I used Prusaslicer to step through the layers and make sure everything was mechanically sound.
it printed fine, the internal threads are crisp.

I printed it in PLA , which is strong but heat sensitive so the test units will work well enough for testing.

it is the right shape and puts my hand where I expect.

But, it weighs nothing and I liked what the 1 pound knob did in the stock position, so that has to be fixed.
the stl knob from 3D builder is solid, Prusaslicer generates a shell and fills the interior with reinforcements.

2 add mass.
create voids for weights internal to the knob.
3db can do that, I have a bunch of coins handy, dimes fit the best.


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Prusaslicer can pause the Print, I can install the 54 dimes, glue them in place so they don't rattle, and resume printing.


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the numbers are carved into the knob, and big enough that the top of the knob feels rough.
so I filled them in with epoxy of a contrasting color.
after sandpapering off the rather crude print lines, I printed the knob at .30 "draft" setting so the layer lines were prominent.


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If you get a final version you may look at molding the part in silicone and casting it in resin to get that final weight you want.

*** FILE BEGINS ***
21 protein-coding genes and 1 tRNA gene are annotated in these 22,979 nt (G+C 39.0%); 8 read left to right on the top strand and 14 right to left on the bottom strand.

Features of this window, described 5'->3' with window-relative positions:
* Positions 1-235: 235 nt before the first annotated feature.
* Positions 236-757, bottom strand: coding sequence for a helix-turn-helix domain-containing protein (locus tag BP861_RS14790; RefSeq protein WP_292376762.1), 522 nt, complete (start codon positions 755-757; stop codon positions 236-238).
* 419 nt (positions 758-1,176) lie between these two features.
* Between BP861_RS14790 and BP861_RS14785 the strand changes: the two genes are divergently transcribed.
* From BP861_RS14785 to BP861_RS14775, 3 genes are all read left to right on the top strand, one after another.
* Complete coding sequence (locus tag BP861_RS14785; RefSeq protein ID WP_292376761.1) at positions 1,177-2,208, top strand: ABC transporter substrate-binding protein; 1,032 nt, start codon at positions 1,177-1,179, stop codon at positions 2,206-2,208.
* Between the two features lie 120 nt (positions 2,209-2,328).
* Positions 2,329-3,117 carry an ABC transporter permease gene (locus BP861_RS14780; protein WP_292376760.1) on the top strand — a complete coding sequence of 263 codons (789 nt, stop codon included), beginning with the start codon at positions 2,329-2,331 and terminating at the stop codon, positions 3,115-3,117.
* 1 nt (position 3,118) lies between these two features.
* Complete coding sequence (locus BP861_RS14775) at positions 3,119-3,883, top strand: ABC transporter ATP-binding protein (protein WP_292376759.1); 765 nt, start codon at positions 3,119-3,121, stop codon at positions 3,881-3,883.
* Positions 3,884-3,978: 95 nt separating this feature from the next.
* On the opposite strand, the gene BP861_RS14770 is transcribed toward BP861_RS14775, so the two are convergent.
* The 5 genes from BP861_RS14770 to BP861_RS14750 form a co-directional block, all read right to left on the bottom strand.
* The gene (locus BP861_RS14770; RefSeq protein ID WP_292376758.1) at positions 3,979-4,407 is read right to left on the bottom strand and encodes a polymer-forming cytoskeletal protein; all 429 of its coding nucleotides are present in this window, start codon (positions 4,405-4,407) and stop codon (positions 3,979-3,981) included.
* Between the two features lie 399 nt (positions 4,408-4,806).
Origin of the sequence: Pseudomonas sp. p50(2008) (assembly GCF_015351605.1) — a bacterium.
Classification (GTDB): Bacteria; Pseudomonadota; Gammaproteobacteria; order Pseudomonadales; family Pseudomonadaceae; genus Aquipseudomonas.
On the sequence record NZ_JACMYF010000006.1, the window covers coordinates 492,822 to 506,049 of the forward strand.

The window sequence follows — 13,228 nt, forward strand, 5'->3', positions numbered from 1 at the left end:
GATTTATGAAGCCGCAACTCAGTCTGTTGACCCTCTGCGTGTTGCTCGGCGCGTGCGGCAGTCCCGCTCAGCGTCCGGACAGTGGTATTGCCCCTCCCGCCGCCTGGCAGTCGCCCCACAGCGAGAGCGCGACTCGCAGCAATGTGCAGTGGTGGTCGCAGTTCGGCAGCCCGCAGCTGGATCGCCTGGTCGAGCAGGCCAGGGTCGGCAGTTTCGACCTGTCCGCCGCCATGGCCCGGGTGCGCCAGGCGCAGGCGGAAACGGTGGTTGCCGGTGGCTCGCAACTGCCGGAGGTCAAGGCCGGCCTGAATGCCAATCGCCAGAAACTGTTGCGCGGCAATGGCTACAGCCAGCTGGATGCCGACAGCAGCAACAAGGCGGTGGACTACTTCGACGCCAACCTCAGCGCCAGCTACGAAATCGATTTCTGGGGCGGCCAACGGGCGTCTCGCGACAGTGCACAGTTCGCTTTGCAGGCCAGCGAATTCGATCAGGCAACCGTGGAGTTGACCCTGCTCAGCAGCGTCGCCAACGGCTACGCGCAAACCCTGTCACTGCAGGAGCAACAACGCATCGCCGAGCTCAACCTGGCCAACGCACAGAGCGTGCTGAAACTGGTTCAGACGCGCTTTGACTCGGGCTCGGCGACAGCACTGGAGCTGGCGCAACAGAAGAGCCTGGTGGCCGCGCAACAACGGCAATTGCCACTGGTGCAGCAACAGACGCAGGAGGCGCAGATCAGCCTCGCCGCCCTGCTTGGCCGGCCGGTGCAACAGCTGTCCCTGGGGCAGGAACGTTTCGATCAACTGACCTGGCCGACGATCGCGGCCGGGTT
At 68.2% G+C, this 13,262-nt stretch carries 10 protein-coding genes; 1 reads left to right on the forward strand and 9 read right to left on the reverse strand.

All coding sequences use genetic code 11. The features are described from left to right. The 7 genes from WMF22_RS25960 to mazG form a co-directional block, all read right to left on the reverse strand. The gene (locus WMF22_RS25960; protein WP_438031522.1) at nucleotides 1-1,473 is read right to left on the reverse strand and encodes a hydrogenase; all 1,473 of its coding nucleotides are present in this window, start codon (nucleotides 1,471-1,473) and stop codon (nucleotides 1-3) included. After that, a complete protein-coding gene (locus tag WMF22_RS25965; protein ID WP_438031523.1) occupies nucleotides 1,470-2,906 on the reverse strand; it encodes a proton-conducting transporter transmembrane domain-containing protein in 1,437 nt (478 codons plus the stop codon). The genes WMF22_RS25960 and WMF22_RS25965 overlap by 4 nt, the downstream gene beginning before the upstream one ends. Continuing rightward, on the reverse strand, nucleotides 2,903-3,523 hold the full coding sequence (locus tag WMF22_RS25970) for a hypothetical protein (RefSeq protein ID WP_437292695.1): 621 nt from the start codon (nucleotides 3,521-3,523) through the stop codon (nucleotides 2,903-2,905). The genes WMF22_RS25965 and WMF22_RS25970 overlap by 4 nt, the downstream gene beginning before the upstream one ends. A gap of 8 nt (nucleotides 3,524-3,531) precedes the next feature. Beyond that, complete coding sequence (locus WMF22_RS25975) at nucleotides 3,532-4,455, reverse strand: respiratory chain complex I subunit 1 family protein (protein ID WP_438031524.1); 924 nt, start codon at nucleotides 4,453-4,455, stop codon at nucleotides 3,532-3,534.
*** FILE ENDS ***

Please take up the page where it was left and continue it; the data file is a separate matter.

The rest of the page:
that knob works but is still too light.
1 pound of 1/4" Lead wire arrived.
in 3dbuilder I hollowed the knob completely, with a 4mm shell.
Prusaslicer saw the interior void as a solid and wanted to stuff it with infill, I told it no.
it also wanted to infill the inside of the walls, but increasing the number of perimeters filled that in, plus strengthened the construct.
instead of pausing the print, this time I cut the knob into an upper and lower bit, and printed them that way.

the notion is that I can shape the lead to conform to the interior volume, maximising the volume of lead with a minimum of wasted space.
the top bit checks that the lead doesn't project into the next layer, crashing the nozzel.

the notion is to use this prototype to shape the lead so I can pause the "real" print, add and glue a layer of lead pieces, resume printing, pause again add layer, etc.. and end up with a lead filled solid.

I think a "raft" might be a good idea because the printer is a "bed slinger" and yanks the knob back and forth, possibly ripping it off the bed what with its small base and weight up high.
the 'Dimes' knobs had no problem without one but the 'Lead' is noticibally massier.

the crude stuffing has so far got most of the lead wire coil into the shifter knob, I think a bit of refining of the shape of the very malliable lead wire will let me fit most all of the remainder.


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If you get a final version you may look at molding the part in silicone and casting it in resin to get that final weight you want.

I am leaning more toward printing the final version in Nylon.
I have been looking at epoxy resin casting tech, mostly to see how well it would generate me a flat surface. table top casting stuff.
but the point of this exercise is to learn how to 3D print whatever I can dream up to use the tech to my advantage and joy.